In Others’ Words: What Peyton Manning Prays

What Peyton Manning Prays for 2016

Am I celebrating the Denver Broncos winning Super Bowl 50? Yes, yes, I am.

I also realize some of you reading this post may be Panther fans, so understand that while I’m celebrating, I’m not gloating. Sports is always about winning and losing, and Broncos’ fans have experienced both.

Which brings me to today’s quote … and the intriguing truth that two-time Super Bowl winning NFL quarterback Peyton Manning does not pray to win. A life-long competitor who does not pray for victory.

Peyton Manning understands life is not counted by wins and losses. That, while there is something to be said about winning not one, but two Super Bowl rings — one-of-a-kind jewelry is not how you measure the worth of a man. 

Broncos’ fans look at our vivid blue and orange sunsets and insist God is a Broncos’ fan, too. But Manning doesn’t think God even cares about football — except how it might help form a person’s character.

I’ve always said Peyton Manning is a class act, and I’m not the only person to say that. But now I know Manning has a wise perspective on life, too.

In Your Words: No, I’m not asking about the Super Bowl today. I’d like your thoughts on Peyton Manning’s prayer. How has winning — or losing — influenced your character? And when we talk of winning or losing, we know it happens both in sports and other arenas, so share however it applies to your life.

 

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10 Comments

  1. February 9, 2016, 7:56 am   /  Reply

    As little as I keep up with football, I’ve kept up enough to know about the admirable character of Peyton Manning. He shone even brighter on Sunday evening after watching the Panther’s quarterback’s poor sportsmanship and leadership. I’m not happy the whole team had to experience a loss, but I believe one young man needed the lesson, for sure. Maybe it’ll “influence the character.” There are lessons to learn from both men about what’s important and what’s not.

    Seeing it play out from a distance, it’s a good reminder that the losses in my life have probably been necessary even if, and maybe especially if, I pouted through them. 🙂

    • February 9, 2016, 9:26 am   /  Reply

      Kim: I watched Cam Newton’s post Super Bowl press conference — and the commentator’s take on it afterward. Some were shocked and disappointed by his behavior. Others said he will learn from it.
      Yes, yes, he will.
      We all have to learn that life is not about wins or losses — and that God uses both to mold our character.

  2. February 9, 2016, 8:08 am   /  Reply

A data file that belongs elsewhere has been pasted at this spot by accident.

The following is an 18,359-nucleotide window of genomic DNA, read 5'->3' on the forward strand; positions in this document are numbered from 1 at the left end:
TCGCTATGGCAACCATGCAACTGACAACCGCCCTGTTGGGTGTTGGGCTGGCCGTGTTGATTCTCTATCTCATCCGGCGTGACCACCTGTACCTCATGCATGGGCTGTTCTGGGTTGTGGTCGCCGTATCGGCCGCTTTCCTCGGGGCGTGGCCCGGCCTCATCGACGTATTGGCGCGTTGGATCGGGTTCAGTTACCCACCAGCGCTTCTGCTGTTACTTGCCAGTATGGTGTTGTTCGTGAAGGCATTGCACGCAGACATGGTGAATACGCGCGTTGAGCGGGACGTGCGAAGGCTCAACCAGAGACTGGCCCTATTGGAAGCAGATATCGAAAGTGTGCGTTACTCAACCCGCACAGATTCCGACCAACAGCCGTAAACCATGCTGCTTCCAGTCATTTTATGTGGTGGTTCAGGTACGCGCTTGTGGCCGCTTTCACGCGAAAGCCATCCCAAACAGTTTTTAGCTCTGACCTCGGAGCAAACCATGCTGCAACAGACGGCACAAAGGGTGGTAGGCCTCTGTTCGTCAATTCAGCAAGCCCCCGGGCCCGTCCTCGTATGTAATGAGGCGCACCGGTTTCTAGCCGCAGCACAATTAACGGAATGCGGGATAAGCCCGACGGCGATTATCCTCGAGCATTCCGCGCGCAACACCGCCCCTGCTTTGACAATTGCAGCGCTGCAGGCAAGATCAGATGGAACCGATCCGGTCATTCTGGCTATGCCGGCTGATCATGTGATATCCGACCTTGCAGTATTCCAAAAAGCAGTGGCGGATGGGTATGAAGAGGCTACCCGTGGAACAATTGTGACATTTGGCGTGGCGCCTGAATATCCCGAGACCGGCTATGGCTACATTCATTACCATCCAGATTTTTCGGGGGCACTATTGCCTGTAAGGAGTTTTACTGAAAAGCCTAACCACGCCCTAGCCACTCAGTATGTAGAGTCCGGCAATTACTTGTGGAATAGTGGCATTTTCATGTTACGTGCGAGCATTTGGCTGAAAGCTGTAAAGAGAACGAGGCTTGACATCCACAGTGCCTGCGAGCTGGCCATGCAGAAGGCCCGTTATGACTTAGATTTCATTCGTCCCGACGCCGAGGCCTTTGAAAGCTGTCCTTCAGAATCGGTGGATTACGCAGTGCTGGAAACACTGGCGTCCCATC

I try to bear myself so that no one will know whether I won or lost.

    • February 9, 2016, 9:26 am   /  Reply

      Well said, Andrew. Well said.

  3. Warren
    February 9, 2016, 8:36 am   /  Reply

    Sports in my life always carried the importance of doing my best. Perhaps I’m not competitive enough to be champion material in most sports, but the ones I participated in gave me joy and a purpose I would have otherwise lacked. I’ve prayed to win and lost, but it wasn’t because God didn’t hear nor answer. He did both and it was up to me to realize that, just as Peyton suggests in his statement. It should never be easy to accept defeat in sports, but it should always be the depth of character, like the photo shows of Cam Newton speaking with Peyton after the game. Peyton may not meet him again on the field of football in a competitive position, but I’ll be that Cam will have a friend for life in Peyton.

    • February 9, 2016, 9:28 am   /  Reply

      Warren: Thanks for joining the conversation this morning. And you’re correct: Cam will have a friend for life in Peyton because he seems to be a loyal person. I appreciate your statement about how participating in sports “gave you joy and a purpose.”

  4. February 9, 2016, 8:42 am   /  Reply

    Great post, Beth. When I first read what Peyton Manning prays for, my respect for him went up even more. Winning has influenced my character in gratitude. Most of my “wins” have come after losses, so to finally achieve something, or accomplish something means a lot. Losing has pushed me closer to God. I have learned to depend on Him in ways I never would have had the desire, the victory come easily. It’s a hard way to grow, but the lessons have sticking power.

    • February 9, 2016, 9:29 am   /  Reply

      Thanks for sharing how winning increased your gratitude, Jeanne — and how losing has deepened your relationship with God.

  5. February 9, 2016, 9:02 am   /  Reply

    So agree! And I agree with Andrew. As I watched the Panther quarterback during the singing of the National Anthem, I wondered where his mind was. And I’ve had God whisper in my ear as I waited to see if I won the top prize once: This isn’t my plan for you. And I was truly happy for the winner.

    • February 9, 2016, 9:30 am   /  Reply

      Pat: You made an excellent point about needing to learnt to celebrate with the winner, no matter what. It takes our eyes off of us and allows joy to enter defeat.

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